FDA approves cholesterol lowering drug

Dec. 26, 2012 at 6:49 PM

WASHINGTON, Dec. 26 (UPI) -- The U.S. Food and Drug Administration approved Juxtapid to reduce low-density lipoprotein, "bad" cholesterol, in those with rare a disorder, officials say.

Juxtapid, or lomitapide, intended for use in combination with a low-fat diet and other lipid-lowering treatments, also lowers total cholesterol, apolipoprotein B, and non-high-density lipoprotein -- non-HDL -- cholesterol in patients with homozygous familial hypercholesterolemia.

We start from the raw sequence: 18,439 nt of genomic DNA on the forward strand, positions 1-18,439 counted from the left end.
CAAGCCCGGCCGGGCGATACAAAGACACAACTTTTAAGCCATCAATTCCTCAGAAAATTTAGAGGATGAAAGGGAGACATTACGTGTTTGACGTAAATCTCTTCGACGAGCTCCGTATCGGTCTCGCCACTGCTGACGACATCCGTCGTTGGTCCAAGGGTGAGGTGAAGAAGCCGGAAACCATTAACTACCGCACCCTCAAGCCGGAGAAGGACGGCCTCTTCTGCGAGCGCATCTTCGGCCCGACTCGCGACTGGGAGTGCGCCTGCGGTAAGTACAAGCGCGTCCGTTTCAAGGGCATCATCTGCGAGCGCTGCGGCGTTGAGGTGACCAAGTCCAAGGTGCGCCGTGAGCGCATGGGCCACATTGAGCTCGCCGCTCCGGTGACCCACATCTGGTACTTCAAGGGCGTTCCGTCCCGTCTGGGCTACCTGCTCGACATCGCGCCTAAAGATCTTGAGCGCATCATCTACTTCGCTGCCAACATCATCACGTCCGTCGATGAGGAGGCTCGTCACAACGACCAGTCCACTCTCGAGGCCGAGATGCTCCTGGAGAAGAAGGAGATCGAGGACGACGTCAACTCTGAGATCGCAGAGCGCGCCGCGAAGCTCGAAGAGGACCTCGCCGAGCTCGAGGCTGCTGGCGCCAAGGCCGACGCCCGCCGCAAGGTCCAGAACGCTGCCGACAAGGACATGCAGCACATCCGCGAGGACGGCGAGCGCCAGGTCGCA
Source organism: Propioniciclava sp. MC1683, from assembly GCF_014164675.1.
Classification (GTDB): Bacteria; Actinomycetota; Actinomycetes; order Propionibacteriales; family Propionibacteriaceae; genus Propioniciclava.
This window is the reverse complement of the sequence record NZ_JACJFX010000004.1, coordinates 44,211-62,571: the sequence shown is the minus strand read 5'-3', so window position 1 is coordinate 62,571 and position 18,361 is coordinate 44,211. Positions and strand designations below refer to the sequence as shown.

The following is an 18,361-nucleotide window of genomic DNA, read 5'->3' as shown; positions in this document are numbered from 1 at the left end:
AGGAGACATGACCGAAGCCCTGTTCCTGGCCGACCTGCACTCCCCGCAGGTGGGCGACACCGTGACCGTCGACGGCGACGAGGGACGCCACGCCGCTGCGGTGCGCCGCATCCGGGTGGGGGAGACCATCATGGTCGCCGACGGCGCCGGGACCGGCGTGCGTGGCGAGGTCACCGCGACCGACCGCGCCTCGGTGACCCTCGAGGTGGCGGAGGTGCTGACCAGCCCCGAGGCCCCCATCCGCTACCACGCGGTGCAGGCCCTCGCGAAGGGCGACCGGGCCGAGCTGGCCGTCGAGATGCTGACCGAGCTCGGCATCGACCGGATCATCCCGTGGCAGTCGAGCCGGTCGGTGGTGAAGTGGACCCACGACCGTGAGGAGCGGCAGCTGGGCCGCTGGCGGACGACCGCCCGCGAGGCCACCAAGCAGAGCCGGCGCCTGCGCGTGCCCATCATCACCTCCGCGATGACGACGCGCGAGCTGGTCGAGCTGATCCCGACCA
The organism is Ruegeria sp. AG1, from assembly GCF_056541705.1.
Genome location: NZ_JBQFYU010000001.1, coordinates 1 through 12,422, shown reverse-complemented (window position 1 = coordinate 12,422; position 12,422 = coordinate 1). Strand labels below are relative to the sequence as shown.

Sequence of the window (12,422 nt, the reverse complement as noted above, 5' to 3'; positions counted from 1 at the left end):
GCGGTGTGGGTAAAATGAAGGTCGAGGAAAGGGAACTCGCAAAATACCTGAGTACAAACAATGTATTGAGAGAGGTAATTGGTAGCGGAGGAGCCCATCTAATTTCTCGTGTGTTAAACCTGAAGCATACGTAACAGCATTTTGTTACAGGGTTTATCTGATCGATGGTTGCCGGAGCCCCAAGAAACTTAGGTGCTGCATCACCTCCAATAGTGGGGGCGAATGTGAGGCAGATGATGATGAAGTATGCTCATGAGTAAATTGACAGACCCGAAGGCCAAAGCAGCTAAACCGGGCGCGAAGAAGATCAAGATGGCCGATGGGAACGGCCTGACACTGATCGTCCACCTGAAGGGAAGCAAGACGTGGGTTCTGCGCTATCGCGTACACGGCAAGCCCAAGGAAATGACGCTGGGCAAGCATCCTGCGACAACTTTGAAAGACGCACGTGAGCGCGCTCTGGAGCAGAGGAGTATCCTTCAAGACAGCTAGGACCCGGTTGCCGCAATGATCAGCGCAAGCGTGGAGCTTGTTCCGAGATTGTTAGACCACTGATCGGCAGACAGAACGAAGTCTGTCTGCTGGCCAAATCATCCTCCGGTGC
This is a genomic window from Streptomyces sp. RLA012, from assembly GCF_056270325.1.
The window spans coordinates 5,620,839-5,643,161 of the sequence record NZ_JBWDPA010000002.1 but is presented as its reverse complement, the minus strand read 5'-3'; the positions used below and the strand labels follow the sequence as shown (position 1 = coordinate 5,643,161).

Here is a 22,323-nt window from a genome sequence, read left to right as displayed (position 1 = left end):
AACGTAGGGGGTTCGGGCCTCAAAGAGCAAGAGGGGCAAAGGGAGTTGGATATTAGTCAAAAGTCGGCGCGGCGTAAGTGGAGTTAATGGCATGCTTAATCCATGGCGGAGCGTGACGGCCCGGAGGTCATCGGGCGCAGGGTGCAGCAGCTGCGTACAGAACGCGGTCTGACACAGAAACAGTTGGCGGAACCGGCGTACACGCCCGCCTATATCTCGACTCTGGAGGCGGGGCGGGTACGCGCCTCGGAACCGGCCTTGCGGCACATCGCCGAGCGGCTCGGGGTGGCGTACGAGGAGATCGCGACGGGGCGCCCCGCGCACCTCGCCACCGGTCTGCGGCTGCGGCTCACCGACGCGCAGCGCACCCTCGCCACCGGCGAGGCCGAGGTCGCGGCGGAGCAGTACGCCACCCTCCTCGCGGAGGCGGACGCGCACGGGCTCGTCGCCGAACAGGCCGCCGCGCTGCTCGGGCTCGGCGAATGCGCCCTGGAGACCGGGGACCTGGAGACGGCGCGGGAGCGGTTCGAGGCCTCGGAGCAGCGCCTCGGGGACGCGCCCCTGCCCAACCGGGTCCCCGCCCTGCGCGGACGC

Homozygous familial hypercholesterolemia is a rare inherited condition that makes the body unable to remove LDL cholesterol from the blood, causing abnormally high levels of circulating LDL cholesterol. In the United States, homozygous familial hypercholesterolemia occurs in approximately 1-in-1 million individuals, but they often suffer heart attacks and death before age 30.

Juxtapid works by impairing the creation of the lipid particles that ultimately give rise to LDL.

"Juxtapid, in addition to diet changes and other cholesterol-lowering treatments, is a new option for those suffering with homozygous familial hypercholesterolemia and the serious health consequences resulting from this condition," Dr. Eric Colman of the FDA Center for Drug Evaluation and Research, said in a statement.

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